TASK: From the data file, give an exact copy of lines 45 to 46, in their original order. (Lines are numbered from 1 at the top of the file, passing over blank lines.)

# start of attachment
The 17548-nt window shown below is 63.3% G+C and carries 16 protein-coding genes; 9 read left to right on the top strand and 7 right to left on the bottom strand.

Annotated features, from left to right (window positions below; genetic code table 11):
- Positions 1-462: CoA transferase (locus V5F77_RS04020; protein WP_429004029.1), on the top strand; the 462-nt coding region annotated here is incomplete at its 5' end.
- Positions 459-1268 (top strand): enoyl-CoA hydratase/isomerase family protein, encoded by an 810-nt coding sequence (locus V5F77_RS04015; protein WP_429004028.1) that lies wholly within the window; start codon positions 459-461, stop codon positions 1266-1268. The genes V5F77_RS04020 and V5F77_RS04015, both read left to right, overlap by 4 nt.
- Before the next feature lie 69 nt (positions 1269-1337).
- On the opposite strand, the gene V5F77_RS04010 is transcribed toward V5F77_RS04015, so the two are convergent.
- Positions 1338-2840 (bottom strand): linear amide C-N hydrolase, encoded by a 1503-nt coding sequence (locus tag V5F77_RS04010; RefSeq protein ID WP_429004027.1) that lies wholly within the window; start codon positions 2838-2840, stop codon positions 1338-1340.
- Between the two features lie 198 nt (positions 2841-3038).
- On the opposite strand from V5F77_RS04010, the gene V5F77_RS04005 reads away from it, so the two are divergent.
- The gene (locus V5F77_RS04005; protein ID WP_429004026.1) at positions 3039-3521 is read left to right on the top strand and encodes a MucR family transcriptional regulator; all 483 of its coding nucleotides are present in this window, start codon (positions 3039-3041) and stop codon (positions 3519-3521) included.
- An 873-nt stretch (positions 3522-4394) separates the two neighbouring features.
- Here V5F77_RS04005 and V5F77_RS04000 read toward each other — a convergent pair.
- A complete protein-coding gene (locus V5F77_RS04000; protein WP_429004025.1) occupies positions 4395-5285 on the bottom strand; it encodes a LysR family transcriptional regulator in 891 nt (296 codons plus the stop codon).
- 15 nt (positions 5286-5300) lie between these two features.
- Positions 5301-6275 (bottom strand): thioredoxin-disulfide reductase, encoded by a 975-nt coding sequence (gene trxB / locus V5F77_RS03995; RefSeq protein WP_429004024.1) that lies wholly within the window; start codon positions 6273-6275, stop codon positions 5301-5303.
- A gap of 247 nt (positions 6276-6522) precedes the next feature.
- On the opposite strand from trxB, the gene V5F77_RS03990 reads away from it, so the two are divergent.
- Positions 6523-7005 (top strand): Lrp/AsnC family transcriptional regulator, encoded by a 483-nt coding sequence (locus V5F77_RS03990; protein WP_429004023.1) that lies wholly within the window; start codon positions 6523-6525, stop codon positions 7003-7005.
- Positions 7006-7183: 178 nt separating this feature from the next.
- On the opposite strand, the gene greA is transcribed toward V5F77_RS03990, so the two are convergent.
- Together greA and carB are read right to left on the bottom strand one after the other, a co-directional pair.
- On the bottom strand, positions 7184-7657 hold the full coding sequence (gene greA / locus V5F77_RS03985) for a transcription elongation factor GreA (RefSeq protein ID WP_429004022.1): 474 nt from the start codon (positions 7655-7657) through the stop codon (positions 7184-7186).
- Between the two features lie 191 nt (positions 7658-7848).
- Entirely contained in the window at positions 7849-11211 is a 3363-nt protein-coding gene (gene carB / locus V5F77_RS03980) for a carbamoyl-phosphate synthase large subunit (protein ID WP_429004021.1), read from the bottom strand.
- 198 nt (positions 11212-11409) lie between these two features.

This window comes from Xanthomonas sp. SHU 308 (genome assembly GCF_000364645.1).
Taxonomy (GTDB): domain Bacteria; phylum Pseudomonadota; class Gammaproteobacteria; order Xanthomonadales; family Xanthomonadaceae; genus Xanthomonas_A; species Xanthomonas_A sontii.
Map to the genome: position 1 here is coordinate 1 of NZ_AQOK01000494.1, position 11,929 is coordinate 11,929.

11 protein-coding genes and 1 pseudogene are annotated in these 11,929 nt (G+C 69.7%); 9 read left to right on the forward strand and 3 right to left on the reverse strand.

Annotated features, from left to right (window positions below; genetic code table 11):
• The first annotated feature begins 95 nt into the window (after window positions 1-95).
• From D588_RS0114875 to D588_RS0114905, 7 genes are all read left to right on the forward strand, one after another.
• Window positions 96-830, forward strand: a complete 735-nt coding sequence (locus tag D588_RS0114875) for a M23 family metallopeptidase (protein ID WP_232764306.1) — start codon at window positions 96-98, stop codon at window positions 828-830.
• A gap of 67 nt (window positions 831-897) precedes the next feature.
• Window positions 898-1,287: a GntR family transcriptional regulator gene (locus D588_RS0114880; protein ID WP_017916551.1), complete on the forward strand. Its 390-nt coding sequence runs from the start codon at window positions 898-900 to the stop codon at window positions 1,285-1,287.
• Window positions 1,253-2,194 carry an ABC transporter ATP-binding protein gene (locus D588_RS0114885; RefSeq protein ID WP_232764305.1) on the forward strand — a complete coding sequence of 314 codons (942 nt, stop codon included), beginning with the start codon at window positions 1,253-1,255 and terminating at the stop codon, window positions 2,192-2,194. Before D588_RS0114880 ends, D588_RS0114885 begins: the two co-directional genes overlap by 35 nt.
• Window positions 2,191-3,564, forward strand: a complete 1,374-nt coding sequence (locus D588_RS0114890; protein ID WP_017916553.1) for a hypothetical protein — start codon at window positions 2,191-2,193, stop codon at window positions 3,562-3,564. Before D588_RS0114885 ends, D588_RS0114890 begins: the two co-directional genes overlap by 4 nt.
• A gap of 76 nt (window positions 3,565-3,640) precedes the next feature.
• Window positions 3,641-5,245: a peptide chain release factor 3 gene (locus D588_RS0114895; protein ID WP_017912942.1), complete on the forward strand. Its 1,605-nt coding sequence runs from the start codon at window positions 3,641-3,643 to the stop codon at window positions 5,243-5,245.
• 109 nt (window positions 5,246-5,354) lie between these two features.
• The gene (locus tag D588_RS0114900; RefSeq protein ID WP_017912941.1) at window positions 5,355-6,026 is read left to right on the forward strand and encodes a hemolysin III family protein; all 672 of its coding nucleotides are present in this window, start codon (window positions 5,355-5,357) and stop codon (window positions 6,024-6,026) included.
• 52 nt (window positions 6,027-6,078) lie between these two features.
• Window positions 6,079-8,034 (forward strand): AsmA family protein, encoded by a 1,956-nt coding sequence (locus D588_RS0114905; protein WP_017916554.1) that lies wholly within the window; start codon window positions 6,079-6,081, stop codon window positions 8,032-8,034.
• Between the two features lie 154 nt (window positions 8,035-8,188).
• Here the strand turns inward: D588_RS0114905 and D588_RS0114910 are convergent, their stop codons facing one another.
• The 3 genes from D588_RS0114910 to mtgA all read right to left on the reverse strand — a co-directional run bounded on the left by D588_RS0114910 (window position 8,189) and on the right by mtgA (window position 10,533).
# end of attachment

• Here the strand turns inward: D588_RS0114905 and D588_RS0114910 are convergent, their stop codons facing one another.
• The 3 genes from D588_RS0114910 to mtgA all read right to left on the reverse strand — a co-directional run bounded on the left by D588_RS0114910 (window position 8,189) and on the right by mtgA (window position 10,533).